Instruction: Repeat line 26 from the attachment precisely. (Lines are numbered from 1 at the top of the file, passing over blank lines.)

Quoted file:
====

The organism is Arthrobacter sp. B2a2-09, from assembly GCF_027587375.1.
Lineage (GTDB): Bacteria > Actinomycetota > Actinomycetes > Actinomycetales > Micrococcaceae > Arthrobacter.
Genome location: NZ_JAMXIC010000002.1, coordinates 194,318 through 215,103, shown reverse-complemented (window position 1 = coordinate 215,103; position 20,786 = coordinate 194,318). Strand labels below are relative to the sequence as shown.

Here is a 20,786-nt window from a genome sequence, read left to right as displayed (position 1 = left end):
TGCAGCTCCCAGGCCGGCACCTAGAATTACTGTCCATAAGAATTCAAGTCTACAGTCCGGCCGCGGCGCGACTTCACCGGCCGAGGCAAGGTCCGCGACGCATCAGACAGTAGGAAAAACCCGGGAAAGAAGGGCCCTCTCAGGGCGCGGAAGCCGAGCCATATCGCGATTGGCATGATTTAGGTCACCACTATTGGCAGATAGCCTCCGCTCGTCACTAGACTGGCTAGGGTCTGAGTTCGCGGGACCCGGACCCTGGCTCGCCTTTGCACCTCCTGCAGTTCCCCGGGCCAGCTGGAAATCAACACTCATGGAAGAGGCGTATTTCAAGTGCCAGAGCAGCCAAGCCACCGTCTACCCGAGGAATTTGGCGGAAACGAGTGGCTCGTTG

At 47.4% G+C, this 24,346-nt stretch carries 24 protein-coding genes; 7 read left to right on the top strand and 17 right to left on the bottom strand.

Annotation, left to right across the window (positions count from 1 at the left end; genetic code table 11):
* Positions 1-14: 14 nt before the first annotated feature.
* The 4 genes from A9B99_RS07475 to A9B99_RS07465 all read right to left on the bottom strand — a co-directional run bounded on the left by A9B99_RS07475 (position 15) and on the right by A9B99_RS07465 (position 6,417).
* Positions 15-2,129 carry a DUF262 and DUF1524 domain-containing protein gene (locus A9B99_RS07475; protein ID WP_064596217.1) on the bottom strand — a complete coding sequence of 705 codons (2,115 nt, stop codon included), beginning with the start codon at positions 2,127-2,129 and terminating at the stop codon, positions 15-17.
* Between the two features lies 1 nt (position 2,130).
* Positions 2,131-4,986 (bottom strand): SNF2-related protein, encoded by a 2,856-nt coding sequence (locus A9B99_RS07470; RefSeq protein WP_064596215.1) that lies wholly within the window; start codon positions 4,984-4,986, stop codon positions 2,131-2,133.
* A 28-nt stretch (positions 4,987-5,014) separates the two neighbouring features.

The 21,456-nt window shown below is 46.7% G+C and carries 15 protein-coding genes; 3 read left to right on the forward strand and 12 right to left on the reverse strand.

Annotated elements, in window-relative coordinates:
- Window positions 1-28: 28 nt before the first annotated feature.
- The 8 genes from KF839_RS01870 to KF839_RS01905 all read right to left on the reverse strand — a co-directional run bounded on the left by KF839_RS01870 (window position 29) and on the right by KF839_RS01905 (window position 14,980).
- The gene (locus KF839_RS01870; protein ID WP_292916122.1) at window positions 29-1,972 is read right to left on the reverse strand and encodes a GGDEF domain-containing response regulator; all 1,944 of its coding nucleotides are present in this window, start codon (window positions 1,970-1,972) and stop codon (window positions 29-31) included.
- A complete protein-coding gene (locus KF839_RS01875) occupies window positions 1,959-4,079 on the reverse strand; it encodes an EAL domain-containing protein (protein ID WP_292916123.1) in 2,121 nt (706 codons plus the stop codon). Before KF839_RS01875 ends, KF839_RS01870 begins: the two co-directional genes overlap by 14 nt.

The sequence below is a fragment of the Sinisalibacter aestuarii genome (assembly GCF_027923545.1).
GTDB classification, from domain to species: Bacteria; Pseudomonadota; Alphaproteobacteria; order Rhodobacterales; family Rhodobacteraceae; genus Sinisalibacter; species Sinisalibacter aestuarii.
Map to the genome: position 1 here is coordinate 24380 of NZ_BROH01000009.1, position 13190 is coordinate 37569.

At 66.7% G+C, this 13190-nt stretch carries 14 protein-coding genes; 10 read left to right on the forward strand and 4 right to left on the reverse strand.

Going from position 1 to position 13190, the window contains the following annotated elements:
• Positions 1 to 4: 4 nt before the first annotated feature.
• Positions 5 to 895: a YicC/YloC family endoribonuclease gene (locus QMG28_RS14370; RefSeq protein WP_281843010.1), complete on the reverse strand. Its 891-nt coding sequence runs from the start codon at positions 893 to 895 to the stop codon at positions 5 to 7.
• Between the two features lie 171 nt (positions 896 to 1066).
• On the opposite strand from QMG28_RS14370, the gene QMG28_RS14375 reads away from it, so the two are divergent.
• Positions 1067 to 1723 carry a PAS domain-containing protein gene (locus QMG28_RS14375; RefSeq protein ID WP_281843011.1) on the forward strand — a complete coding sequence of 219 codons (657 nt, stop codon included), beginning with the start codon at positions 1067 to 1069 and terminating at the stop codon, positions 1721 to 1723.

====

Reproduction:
• Positions 5 to 895: a YicC/YloC family endoribonuclease gene (locus QMG28_RS14370; RefSeq protein WP_281843010.1), complete on the reverse strand. Its 891-nt coding sequence runs from the start codon at positions 893 to 895 to the stop codon at positions 5 to 7.